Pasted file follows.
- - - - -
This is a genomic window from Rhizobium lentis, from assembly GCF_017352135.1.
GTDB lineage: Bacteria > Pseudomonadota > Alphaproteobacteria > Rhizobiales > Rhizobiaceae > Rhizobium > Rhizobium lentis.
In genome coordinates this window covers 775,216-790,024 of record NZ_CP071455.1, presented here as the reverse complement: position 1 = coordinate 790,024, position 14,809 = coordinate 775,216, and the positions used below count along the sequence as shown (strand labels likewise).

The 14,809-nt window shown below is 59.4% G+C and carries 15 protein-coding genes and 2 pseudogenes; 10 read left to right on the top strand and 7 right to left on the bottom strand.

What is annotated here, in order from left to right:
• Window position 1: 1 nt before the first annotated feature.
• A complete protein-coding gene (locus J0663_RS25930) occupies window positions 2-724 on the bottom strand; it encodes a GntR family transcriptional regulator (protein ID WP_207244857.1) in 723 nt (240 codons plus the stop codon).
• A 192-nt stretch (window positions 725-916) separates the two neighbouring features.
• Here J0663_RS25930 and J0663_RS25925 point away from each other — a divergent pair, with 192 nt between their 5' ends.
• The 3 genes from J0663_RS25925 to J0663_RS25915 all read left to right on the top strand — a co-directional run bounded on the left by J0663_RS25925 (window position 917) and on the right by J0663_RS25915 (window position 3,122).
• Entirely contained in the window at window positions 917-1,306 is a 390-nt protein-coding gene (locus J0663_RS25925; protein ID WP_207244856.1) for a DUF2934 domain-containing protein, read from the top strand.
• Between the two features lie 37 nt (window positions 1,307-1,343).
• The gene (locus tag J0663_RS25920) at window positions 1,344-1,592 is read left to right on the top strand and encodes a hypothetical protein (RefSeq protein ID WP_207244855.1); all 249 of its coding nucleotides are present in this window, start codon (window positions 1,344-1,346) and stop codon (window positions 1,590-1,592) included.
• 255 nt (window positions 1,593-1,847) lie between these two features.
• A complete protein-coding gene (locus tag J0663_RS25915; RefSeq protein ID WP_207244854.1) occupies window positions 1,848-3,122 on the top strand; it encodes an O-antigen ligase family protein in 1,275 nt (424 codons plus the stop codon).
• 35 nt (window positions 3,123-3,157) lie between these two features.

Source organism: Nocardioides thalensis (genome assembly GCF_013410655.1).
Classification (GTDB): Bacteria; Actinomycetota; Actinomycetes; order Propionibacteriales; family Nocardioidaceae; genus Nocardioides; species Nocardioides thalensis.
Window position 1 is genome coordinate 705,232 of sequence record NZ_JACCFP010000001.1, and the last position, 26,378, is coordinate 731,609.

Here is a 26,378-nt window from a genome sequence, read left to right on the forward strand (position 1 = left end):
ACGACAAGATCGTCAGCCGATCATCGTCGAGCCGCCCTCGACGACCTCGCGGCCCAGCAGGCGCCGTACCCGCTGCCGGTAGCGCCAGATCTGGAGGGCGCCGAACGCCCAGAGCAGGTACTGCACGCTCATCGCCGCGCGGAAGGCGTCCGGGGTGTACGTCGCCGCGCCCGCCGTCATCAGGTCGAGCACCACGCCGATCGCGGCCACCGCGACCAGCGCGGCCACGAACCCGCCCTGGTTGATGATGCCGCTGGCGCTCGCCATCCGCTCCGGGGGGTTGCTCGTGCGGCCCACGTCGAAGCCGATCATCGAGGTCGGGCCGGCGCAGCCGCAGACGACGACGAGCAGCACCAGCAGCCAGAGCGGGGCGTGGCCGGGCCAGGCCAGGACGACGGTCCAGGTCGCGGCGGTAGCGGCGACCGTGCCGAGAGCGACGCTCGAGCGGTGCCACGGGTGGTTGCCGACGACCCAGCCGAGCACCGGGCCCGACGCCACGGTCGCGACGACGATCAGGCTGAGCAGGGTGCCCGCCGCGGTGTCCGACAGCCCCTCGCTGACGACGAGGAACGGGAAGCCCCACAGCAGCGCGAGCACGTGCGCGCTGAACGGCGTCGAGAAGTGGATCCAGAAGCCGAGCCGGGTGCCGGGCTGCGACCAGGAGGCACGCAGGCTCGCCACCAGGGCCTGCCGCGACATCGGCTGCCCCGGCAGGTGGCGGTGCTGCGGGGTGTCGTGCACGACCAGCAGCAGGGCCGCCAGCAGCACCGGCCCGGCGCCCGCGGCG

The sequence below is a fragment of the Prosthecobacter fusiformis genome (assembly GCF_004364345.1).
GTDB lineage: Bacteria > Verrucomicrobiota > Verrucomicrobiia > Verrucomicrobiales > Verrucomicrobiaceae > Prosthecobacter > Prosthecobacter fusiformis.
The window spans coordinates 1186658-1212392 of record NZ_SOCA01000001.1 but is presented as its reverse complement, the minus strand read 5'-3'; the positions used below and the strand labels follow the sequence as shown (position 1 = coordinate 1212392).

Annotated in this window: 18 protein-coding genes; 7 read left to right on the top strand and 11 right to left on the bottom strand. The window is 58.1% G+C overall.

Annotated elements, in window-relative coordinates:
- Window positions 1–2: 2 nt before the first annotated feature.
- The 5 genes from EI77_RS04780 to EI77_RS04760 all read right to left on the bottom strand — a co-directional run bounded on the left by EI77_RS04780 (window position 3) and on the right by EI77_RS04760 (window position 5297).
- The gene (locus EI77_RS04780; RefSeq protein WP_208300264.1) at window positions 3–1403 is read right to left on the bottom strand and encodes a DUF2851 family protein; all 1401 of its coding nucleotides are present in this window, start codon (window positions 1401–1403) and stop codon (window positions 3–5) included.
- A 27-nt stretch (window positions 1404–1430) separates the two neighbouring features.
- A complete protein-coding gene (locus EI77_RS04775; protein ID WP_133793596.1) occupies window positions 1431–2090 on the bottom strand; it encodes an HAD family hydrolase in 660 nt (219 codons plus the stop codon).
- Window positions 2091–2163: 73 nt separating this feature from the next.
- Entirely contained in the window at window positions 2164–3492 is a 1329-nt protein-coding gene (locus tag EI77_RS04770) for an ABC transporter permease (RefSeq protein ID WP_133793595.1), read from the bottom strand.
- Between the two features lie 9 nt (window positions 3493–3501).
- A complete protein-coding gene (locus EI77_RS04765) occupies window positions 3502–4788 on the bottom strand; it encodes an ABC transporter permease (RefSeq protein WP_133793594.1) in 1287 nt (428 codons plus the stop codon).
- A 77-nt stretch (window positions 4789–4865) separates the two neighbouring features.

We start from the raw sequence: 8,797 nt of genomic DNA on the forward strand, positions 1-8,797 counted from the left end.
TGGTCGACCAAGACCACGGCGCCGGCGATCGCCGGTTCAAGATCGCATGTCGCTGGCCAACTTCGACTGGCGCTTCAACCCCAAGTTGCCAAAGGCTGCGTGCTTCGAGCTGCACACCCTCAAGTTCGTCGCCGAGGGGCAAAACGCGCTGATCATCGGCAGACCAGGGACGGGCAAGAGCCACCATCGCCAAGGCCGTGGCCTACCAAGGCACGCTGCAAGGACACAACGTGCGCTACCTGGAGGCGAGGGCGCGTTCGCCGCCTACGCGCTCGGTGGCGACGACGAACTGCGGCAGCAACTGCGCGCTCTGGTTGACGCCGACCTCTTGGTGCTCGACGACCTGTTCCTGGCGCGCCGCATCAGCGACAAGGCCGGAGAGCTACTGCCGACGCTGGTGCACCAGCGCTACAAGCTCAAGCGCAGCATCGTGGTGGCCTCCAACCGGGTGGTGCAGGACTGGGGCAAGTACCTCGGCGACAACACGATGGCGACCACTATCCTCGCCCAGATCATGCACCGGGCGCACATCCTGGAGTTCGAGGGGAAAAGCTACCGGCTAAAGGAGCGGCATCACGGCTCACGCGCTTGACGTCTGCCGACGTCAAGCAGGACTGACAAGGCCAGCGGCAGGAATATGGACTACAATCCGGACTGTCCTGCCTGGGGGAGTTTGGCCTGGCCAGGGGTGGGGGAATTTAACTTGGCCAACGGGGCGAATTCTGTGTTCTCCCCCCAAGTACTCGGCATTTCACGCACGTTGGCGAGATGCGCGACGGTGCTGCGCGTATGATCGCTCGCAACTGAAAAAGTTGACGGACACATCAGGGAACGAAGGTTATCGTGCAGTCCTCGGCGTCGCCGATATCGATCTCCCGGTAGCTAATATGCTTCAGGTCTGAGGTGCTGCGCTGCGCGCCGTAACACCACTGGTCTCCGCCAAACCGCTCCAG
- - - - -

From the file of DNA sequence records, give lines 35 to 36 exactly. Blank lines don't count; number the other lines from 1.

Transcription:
- A complete protein-coding gene (locus EI77_RS04765) occupies window positions 3502–4788 on the bottom strand; it encodes an ABC transporter permease (RefSeq protein WP_133793594.1) in 1287 nt (428 codons plus the stop codon).
- A 77-nt stretch (window positions 4789–4865) separates the two neighbouring features.